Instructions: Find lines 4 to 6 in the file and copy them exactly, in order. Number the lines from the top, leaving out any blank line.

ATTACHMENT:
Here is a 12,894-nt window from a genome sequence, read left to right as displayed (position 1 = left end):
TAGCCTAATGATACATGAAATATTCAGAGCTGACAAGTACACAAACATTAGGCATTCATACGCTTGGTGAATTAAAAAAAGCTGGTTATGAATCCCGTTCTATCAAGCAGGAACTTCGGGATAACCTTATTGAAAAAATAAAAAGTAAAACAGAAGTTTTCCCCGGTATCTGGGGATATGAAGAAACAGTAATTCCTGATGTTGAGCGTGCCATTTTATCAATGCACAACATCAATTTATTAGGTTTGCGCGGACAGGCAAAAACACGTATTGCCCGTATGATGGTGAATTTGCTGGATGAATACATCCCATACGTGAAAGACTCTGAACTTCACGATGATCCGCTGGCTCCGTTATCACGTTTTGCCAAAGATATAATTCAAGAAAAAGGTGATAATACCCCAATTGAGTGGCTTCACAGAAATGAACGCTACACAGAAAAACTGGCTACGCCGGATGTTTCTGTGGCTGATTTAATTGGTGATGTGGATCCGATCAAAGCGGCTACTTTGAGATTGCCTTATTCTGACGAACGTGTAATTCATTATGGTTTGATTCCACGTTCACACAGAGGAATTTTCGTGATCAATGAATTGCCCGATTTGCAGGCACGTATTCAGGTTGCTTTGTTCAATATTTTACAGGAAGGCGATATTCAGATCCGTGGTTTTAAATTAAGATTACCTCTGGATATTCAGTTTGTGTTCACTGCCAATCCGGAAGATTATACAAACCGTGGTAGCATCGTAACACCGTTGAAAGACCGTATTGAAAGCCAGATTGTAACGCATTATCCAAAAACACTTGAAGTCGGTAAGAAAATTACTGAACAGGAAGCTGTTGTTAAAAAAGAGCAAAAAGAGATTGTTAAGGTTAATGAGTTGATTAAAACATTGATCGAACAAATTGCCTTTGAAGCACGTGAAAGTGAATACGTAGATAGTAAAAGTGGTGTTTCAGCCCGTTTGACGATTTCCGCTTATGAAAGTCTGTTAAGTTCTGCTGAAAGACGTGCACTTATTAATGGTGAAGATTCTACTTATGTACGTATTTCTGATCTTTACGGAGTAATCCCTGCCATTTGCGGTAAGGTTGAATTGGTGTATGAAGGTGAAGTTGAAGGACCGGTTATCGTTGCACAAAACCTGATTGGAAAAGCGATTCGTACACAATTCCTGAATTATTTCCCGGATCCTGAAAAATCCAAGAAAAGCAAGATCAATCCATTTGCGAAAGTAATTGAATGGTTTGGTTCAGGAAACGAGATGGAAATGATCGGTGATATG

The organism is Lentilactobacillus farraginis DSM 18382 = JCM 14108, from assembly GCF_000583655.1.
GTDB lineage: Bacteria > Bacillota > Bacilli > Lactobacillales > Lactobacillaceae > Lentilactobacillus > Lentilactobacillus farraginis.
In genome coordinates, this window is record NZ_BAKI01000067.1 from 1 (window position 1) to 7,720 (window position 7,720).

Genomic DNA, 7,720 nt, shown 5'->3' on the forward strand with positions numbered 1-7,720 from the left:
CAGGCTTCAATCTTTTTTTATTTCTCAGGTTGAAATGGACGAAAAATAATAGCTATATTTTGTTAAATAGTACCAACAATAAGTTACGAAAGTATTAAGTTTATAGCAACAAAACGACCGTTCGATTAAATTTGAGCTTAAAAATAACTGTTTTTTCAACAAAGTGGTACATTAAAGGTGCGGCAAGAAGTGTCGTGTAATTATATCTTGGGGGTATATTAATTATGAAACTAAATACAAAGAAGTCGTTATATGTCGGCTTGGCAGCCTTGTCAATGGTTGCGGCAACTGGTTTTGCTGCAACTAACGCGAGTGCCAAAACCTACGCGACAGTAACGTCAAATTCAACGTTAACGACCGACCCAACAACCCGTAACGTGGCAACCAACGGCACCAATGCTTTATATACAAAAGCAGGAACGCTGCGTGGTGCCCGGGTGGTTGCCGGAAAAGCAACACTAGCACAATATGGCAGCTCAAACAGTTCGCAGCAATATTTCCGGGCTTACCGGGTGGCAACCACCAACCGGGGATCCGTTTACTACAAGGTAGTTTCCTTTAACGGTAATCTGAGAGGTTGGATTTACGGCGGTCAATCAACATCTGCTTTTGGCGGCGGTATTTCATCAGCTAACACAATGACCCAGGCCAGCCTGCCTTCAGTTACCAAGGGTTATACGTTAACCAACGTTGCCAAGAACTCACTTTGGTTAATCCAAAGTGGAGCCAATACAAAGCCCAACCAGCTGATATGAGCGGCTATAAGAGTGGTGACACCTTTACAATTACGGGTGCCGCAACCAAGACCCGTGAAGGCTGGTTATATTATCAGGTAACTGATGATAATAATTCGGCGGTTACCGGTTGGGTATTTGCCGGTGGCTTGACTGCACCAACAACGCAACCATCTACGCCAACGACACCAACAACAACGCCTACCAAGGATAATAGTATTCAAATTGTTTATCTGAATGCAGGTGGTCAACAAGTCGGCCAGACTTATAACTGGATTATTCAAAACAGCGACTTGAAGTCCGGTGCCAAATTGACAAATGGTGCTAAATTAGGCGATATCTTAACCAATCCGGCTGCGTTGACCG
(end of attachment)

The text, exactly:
GTDB lineage: Bacteria > Bacillota > Bacilli > Lactobacillales > Lactobacillaceae > Lentilactobacillus > Lentilactobacillus farraginis.
In genome coordinates, this window is record NZ_BAKI01000067.1 from 1 (window position 1) to 7,720 (window position 7,720).

Genomic DNA, 7,720 nt, shown 5'->3' on the forward strand with positions numbered 1-7,720 from the left: